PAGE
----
Making Waves: Whitewater Park Construction Underway

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Separating the waters of the Winnipesaukee River to create a new standing wave in the emerging Franklin Waterpark is no small feat.

Cranes hammered metal plates into the riverbed this week to temporarily divert the flow of water to create new paddling features, among the early work in the water at Mill City Park.

This surf wave will be created by lowering a huge concrete box into the river. Made of concrete, rebar and stone, these boxes are massive, over 10 feet wide and 8 feet high. They have a sloped top so that when the water slides off, it folds into itself, said Marty Parichand, the visionary behind New Hampshire’s first whitewater park.

This is the same technology used to create artificial rapids for the paddling events at the Summer Olympics.

Fieldwork progressed this summer along the Winnipesaukee River, creating parking lots and trails. Work in the water, authorized by the New Hampshire Department of Environmental Services, was delayed for several weeks because the river flow was too high after the wettest July on record.

“It’s about 7 times too high,” Parichand said last month as he waited for water levels to drop. “It’s incredibly strange that we never have high water in July, which is why we chose it for our construction window. ”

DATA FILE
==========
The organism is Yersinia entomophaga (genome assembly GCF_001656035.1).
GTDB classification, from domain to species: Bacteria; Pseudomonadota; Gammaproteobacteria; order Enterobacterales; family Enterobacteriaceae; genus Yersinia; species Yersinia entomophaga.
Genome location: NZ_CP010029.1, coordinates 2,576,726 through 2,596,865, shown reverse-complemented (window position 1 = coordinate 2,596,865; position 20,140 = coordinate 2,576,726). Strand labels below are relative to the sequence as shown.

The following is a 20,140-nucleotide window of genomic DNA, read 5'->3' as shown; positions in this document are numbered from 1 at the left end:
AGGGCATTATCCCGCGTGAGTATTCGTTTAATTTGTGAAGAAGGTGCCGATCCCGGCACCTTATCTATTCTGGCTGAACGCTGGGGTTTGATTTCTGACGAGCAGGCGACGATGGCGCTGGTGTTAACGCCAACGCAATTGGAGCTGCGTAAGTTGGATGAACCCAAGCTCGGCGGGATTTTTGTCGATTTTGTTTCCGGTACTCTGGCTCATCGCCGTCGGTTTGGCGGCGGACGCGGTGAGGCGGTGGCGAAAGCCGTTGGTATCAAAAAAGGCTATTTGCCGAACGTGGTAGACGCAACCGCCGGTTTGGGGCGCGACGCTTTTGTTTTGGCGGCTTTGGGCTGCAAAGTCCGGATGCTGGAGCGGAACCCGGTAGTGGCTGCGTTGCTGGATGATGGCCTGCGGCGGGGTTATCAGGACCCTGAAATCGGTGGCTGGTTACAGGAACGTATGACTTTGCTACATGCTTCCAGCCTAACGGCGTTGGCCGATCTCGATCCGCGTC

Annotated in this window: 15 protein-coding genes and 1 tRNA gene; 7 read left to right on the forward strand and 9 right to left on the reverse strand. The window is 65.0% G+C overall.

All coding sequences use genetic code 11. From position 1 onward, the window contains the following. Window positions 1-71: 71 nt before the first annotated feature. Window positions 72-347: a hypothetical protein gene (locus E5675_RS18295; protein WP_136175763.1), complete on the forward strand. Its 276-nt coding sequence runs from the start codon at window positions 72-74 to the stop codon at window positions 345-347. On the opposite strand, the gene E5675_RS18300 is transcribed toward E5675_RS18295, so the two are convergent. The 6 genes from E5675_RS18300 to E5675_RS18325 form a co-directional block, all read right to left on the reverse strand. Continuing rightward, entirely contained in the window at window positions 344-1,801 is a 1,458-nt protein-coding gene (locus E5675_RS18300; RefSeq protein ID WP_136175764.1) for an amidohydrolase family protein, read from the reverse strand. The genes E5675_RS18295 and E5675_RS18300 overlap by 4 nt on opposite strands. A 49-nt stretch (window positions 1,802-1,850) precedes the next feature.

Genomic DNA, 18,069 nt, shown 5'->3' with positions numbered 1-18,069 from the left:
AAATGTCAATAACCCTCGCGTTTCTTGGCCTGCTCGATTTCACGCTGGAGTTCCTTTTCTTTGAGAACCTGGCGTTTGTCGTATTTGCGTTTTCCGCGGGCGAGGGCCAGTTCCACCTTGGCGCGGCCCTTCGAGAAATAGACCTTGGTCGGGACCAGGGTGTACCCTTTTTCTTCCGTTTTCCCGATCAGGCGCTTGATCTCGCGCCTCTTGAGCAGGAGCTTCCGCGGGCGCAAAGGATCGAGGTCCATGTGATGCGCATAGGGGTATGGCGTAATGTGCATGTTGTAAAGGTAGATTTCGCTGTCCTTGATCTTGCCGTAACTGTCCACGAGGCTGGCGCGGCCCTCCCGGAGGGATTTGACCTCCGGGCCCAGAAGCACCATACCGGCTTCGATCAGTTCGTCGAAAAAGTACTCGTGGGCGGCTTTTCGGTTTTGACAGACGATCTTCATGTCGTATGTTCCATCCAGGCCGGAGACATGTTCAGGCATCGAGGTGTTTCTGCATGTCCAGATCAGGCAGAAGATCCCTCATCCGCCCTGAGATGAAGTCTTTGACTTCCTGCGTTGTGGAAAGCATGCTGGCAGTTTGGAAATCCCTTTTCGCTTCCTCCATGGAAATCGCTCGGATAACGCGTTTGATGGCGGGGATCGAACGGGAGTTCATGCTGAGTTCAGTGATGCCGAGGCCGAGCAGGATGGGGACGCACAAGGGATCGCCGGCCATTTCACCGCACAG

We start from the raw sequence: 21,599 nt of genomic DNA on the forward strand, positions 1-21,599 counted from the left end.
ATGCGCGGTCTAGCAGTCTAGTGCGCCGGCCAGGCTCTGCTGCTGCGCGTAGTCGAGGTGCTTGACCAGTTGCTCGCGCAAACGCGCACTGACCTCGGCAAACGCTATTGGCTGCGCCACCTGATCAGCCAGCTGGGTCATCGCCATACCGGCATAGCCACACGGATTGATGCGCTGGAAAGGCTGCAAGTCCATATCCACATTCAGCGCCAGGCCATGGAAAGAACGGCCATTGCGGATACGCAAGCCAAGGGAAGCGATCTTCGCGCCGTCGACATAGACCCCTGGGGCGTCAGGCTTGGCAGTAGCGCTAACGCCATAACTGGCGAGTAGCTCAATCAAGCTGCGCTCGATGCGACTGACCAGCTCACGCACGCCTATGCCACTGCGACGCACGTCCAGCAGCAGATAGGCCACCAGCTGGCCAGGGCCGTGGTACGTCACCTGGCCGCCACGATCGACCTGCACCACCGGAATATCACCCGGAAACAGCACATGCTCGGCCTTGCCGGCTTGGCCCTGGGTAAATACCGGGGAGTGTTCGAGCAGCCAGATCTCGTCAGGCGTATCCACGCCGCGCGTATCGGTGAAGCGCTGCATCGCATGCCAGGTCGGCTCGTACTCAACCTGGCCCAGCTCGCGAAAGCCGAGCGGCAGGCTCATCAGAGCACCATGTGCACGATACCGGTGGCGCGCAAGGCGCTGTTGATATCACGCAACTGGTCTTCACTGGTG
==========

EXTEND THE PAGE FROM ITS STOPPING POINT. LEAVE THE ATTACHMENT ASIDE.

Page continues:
When completed, the park will span 13 acres, with an additional 21 acres of protected land nearby, and feature three whitewater features.

Access to the river will be free to the public, but visitors will be able to rent equipment, take lessons, and then relax in Franklin after their daily adventure is over.

“We cannot own the river. It is immoral or unethical to try to charge people to go to the river, ”Parichand said. “Once you’ve built the functionality, if people have their own whitewater kayaks, their own boogie boards, their own surfboards, you can come here and surf for free.”

The construction comes at a time when investment in Franklin has increased, including the opening of new businesses and the renovation of historic mill buildings.

“If you add all of that, including a few other projects, around $ 70 million will be spent at Franklin over the next two years,” Parichand said.

Parichand, who owns an Outdoor New England equipment store in downtown Franklin, has been working on the Town of Mill project since 2016. Prior to that, he worked for Sikorsky Aircrafts, building helicopters.

“I wasn’t very happy doing the job I was doing and wanted to see if the sport I love the most could be beneficial for a city or region, so I started working on it,” did he declare.

Parichand said it was time for Franklin to reshape his identity.

“Places like Portsmouth or Burlington, these types of places have an identity,” Parichand said. “This sets the stage for turning the tide of a new era for Franklin, a second coming. One in which we absolutely let the Winnipesaukee River, kind of re-energize Franklin, and that will be through tourism and outdoor recreation. “


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